Black Panther has seven Academy Award nominations.
I saw Marvel’s game changer the first week it was in theaters. I stopped going to movies during the first-week decades ago, but I know so many people who directly or indirectly had some input. I wanted to check it out asap.
Black Panther did something few movies accomplish becoming a pop culture “have to.” Much like E.T., the question was “What did you think of Black Panther?” Not “Did you see Black Panther?” The film is a massive success, and frankly I have witnessed few pull off what this one did— namely, become a national conversation.
And the original flick wasn’t bad either.
I enjoyed the movie, but my admiration was for the overwhelming effect it had on people, particularly Black people. Never in a million years did I EVER think a Black grandmother and I would be talking superheroes standing in line to buy popcorn.
Most of the older people of color I know regard comics as just for kids. This 80-year young woman first took her grandkids to see it with the intention of seeing another film while they were watching BP. Noticing mostly adults and a few kids, she decided to sit in to make sure it was age appropriate.
I met her at her second screening— this time, no kids. She had come with some from her church group. What she thought she knew about comics wasn’t new to me.
- She was amazed at the amount of Black superhero content out there.
- Marvel Comics was the only comic book company she had heard of.
- Superman Batman Wonder Woman were all from Marvel she thought.
- DC was the District Of Colombia.
These beliefs play an essential part in comics diversity and the lack of such there seems to be, but I’ll cover that in “The Ugly Side Of Comics Part 3.”
The major takeaway was how happy she was that Black Panther would pave the way for Black Superheroes (read: Role Models) in the not too distant future.
There is renewed excitement in the Black Comic community, some who likewise believe THIS is the moment for BLACK SUPERHEROES from Black creators.
What could be a better time with Black Panther nominated for not just an Academy Award but SEVEN, including BEST PICTURE? The expectations are growing that the hunt is on for the next Black superhero and for good measure it should come from a Black creator, so it’s authentic.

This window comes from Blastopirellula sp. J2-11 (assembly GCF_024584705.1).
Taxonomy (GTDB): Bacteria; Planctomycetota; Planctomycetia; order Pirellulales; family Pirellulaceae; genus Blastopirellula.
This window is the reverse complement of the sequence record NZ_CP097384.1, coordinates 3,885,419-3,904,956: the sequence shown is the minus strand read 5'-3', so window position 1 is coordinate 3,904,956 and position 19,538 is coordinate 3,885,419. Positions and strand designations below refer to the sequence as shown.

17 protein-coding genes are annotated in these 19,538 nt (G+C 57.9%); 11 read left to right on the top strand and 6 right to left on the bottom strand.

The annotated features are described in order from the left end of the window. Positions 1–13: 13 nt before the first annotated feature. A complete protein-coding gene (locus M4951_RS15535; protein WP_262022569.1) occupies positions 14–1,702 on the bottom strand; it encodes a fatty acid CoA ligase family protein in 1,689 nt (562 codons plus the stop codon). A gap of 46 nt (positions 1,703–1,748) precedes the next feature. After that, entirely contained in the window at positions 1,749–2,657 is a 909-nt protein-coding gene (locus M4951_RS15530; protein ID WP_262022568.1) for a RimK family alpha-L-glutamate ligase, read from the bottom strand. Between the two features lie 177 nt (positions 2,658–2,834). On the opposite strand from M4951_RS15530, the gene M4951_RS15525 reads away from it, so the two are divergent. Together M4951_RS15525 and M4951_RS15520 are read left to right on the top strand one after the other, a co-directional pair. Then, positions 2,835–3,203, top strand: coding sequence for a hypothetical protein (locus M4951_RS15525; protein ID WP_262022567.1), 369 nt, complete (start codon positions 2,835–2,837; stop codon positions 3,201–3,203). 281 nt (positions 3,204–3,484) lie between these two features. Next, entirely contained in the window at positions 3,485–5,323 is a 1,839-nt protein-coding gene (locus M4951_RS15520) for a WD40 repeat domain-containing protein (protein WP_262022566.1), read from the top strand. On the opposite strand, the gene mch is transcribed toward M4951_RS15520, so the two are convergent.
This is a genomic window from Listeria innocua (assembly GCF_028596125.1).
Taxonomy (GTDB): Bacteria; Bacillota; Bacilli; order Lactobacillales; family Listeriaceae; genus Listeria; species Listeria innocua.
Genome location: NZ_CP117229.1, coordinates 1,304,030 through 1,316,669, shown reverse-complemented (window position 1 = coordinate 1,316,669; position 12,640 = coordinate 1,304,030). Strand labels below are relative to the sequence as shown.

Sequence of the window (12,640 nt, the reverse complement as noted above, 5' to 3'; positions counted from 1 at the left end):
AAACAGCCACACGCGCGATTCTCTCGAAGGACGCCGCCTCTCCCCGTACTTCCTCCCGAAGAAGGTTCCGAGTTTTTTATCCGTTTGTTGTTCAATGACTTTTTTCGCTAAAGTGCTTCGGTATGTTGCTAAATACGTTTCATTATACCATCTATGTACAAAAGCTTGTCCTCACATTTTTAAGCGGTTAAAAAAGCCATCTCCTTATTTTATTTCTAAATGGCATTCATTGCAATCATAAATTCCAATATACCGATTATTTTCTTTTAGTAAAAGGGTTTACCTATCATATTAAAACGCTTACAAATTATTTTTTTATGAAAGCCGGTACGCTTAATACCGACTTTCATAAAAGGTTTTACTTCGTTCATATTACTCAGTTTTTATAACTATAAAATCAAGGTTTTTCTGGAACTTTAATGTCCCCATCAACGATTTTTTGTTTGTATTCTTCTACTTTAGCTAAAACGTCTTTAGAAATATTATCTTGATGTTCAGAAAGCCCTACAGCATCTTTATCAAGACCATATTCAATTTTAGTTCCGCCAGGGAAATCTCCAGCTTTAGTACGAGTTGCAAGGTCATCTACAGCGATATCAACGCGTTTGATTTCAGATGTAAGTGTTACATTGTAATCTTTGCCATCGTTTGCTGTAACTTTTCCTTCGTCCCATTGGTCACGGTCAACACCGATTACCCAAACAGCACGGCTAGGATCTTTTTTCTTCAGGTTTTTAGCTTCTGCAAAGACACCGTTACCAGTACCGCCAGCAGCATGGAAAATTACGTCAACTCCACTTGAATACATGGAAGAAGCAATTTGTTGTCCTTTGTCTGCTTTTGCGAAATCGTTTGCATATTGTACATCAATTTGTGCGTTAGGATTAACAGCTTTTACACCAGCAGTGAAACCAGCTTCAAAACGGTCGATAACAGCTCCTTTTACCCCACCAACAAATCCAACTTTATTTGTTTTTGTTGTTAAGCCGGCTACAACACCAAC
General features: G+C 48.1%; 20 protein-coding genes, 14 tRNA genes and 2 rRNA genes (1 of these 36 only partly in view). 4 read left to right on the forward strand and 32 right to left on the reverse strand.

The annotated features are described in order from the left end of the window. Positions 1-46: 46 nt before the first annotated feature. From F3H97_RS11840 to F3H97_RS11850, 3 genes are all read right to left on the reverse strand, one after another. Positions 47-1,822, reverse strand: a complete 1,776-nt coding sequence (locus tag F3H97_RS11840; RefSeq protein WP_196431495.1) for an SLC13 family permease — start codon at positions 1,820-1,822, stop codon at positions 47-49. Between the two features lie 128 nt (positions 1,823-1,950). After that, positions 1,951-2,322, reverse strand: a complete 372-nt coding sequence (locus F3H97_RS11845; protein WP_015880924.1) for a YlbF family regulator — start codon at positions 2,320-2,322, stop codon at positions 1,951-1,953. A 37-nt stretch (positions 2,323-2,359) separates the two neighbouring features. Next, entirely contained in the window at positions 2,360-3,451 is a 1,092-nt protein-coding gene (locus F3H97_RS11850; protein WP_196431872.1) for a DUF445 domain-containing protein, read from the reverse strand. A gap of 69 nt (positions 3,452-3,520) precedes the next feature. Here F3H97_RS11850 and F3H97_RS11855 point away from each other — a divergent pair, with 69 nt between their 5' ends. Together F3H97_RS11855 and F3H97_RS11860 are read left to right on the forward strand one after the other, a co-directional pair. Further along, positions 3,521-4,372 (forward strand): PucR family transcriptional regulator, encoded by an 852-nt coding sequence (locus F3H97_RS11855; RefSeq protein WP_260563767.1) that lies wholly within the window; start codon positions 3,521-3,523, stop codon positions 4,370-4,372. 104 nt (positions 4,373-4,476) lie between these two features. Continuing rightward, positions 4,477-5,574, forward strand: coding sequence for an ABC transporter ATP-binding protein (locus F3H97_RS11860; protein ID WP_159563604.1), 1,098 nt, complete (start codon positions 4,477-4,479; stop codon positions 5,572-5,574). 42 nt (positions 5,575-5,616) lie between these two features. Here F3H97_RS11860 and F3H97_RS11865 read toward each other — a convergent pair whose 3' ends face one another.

White guys can play in the Black pop culture space, but it’s not easy. Authenticity is key. As an example:
- Eminem: Authentic
- Vanilla Ice: Nope
Regardless of all this Black Panther buzz, it will never win Best Picture, and frankly, I don’t want it to win. Why? We are not ready as an industry for what would come, and I suspect neither is the Academy.
What would happen?
The planet would explode from the massive number of haters in America who see superheroes like the grandmother did, as kid stuff.
In all the articles on Black Panther nominations, I’ve seen the writers never fail to mention it’s the first superhero film to be nominated. The interesting thing about that is seldom did I see ‘first comic book’ film to be nominated. Another result of a comic book movie winning: producers would look to produce comic book movies that could also be nominated for prestigious awards.
Think Lobo staring Daniel Day-Lewis.
America as a whole still thinks about comics as they do the slinky toy—stupid and useless. Both good only to entertain those not old or smart enough to appreciate what real art is. Americans see reading as something they must do (I have to brush up on…) or want to do (…just want to lay in bed on a beach in front of a fire on a desert island, etc. with a good book). Comics have no place in either of those categories.